Reply
    6. ewmayer

      Yeah, I’d say this poll is about as credible as this bit from yesterday’s NC Families Drowning in Debt to Stay in the Middle Class article, right after it notes that housing and college costs have risen 300% over the past 3 decades in inflation-adjusted terms while incomes have only risen 14% over the same span:

      “average per capita personal health-care expenditures rose about 51% in real terms over a slightly shorter period, 1990 to 2017.”

      Reply
    7. Big River Bandido

      Wow. 585 registered Democrats. One from each Congressional district?

      Did they all answer their land lines?

      Reply
  4. grayslady

    Yesterday early evening we watched a mother hummingbird teach her new offspring how to use the feeder. Totally adorable. Hummingbirds and fireflies are the best part of summer.

    Reply
    1. meeps

      What a phenomenal shot; his little tongue out at the ready. Sweet nectar! I think it’s an immature male Allen’s Hummingbird.

      Reply
  5. Samuel Conner

    re: “US pulls out of decades-long nuclear missile pact with Russia claiming they violated treaty ”

    Coffee hasn’t kicked in yet, so maybe I’m just groggy, but this headline has the feel of the DJT administration reprising the Iran “play-book” with Russia. Somehow I don’t expect that to turn out well.

    Reply
    1. David

      I think it reflects a decades-long antipathy to arms control treaties in the USian political system: Bush the little withdrew from the ABM Treaty in 2002, for example. There’s a respectable argument that no arms control treaty can ever be 100% verifiable, and thus when such treaties are necessary they aren’t possible, and when possible they aren’t necessary. But the INF Treaty was a useful political symbol at a certain time and place long ago and far away, and it now has almost exactly zero practical significance. That said, denouncing any arms control treaty is a very significant political act, and not a very intelligent move to make just now.

      Reply
      1. Ignim Brites

        It was interesting that Warren introduced the “no first use” policy into the debates. Where did that come from, I expect most people wondered. Part of the danger of the present situation is that few believe, despite the labors of Rachel and the rest of the MSNBC crowd, that there is any danger of a major nuclear war because there is just no reason for such a war. From which some conclude that tactical use of nuclear is acceptable and containable.

        Reply
        1. The Rev Kev

          Here is a link to a very good article by Scott Ritter who worked on the Intermediate Nuclear Forces Treaty and is very proud of the work that they did-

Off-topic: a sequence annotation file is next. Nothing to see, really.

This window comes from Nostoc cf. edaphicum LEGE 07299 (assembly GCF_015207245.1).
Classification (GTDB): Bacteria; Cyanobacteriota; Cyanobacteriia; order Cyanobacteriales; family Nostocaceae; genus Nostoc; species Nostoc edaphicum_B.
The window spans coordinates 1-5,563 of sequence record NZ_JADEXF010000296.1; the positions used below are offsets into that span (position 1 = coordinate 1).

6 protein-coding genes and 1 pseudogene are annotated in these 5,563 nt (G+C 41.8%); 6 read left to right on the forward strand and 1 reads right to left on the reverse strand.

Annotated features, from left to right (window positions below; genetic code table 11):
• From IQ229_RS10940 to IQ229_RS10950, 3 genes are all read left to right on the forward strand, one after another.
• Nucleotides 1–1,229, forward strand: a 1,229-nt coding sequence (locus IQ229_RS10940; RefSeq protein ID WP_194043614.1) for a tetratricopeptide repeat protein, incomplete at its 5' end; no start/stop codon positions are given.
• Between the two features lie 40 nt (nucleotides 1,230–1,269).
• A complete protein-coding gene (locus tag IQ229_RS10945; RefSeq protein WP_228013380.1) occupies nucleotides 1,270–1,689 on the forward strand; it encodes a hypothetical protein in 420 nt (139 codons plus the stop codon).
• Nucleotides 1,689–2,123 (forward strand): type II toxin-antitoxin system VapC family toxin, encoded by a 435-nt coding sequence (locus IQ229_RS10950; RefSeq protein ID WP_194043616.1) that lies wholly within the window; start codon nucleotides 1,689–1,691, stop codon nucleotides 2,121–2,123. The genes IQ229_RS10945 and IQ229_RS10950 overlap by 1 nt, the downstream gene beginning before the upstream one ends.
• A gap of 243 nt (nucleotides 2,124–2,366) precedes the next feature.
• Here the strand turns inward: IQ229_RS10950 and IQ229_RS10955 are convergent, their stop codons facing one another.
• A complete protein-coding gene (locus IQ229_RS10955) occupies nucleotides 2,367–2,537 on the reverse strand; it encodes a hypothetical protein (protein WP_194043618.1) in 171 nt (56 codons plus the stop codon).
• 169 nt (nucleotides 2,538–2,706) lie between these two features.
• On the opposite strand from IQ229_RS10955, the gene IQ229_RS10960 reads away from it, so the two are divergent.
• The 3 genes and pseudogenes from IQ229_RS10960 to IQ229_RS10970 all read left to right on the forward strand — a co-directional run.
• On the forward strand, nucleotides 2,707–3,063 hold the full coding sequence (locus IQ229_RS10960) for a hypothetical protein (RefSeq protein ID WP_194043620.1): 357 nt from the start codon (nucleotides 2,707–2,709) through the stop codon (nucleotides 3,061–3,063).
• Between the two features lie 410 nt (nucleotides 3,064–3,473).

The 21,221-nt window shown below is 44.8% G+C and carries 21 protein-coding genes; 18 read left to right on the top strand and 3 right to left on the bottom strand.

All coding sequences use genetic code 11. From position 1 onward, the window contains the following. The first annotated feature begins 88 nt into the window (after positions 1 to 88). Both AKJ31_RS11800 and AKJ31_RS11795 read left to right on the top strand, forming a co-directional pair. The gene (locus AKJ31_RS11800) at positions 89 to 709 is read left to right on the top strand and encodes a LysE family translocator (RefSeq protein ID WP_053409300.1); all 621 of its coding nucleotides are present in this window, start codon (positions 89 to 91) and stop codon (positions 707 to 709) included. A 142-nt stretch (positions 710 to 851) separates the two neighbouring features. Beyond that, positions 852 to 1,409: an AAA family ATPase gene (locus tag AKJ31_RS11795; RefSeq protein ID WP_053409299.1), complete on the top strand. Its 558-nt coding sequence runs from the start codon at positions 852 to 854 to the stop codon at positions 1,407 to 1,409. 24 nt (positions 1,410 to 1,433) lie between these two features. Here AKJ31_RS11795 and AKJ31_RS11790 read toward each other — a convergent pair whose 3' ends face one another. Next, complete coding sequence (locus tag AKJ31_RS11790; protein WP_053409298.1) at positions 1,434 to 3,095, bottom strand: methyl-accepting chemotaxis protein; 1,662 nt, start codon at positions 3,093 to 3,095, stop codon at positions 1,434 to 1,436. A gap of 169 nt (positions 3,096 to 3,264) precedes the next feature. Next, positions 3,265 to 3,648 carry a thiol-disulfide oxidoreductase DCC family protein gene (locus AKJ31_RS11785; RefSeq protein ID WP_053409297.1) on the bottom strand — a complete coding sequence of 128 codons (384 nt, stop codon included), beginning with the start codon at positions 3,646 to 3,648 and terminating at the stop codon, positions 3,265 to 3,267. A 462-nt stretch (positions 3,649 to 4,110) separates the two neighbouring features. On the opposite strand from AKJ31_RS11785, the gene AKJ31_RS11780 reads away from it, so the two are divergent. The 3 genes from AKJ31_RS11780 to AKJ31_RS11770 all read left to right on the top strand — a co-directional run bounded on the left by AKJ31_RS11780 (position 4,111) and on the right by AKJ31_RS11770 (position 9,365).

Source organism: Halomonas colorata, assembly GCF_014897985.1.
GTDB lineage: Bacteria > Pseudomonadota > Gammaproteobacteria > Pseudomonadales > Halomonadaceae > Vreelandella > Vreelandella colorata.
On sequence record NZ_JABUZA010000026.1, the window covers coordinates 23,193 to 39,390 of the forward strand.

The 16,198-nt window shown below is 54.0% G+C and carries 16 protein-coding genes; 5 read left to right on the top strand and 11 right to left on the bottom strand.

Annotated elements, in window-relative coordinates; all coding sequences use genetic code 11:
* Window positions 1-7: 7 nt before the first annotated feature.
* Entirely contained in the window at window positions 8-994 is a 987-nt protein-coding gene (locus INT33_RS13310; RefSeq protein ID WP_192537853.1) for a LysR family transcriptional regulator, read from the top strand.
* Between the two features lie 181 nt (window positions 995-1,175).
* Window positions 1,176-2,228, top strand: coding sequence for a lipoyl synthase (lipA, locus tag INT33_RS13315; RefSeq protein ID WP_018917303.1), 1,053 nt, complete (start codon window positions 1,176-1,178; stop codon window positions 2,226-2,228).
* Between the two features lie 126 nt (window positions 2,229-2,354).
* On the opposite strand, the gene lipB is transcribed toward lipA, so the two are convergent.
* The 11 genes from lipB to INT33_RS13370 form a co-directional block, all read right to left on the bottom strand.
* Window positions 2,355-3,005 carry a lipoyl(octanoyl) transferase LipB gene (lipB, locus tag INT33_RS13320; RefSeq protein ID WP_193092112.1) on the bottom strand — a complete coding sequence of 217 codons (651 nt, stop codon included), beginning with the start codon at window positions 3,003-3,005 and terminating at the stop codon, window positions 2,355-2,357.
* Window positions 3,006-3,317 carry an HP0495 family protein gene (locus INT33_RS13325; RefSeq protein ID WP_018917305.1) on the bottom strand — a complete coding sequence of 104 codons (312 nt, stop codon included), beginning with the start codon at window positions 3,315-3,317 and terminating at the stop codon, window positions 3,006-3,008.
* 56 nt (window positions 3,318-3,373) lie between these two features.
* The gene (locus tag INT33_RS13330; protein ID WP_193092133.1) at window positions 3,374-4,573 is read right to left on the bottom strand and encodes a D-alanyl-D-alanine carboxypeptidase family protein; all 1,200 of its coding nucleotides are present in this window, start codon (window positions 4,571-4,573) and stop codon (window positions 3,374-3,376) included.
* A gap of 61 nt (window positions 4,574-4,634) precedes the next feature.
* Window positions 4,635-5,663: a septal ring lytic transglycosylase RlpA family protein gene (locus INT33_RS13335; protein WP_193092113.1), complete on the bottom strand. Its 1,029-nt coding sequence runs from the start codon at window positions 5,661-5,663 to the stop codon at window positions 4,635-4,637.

https://www.theamericanconservative.com/articles/when-we-were-nuclear-inspectors-inf-treaty-russians/

          He is obviously bitter at how all that work has been thrown away when he finishes that article with the following-

          “On August 2, a handful of middle-aged men and women in the U.S., Russia, and elsewhere will raise their glasses and offer a toast in honor of the memory of the treaty they helped make a reality. That the world ultimately proved unworthy of their labor is besides the point. Those who drink revel in the knowledge that they were inspectors once, and young.”

          Reply
      2. AC

        This appears to be a treaty ratified by the Senate. So, it is law. Unlike the Iran deal made by the executive only, how can a president without the Senate unilaterally withdraw??

        Reply
        1. pretzelattack

          we seemed to unilaterally withdraw from the un rules against aggressive war, didn’t have senate approval for a war, either.

          Reply
        2. David

          Signing and withdrawing from treaties are prerogatives of the government in every country I know of. The role of parliaments is limited to ratification (see our long discussions on Brexit). Treaties themselves are not domestic law, but governments are often obliged to introduce laws to give them practical effect in their country. (I’m not sure if that was the case here). Such laws automatically become redundant when the state concerned withdraws from a treaty.

          Reply
    2. The Rev Kev

      Some of the real reasons why Trump pulled out of that treaty are already coming to light. There is already talk about developing missiles that would have breached that treaty if it was still in effect. In addition, the US Defense Secretary has hinted at deploying medium-range missiles to the Indo-Pacific region and “sooner rather than later”. Just what this region needs-

      https://www.rt.com/news/465733-pentagon-midrange-missiles-asia/

      Reply
      1. Summer

        BTW…Guardians of the Galaxy clip was funny….
        But, oh boy, that story is going to have bloody consequences.

        Reply
  6. Arizona Slim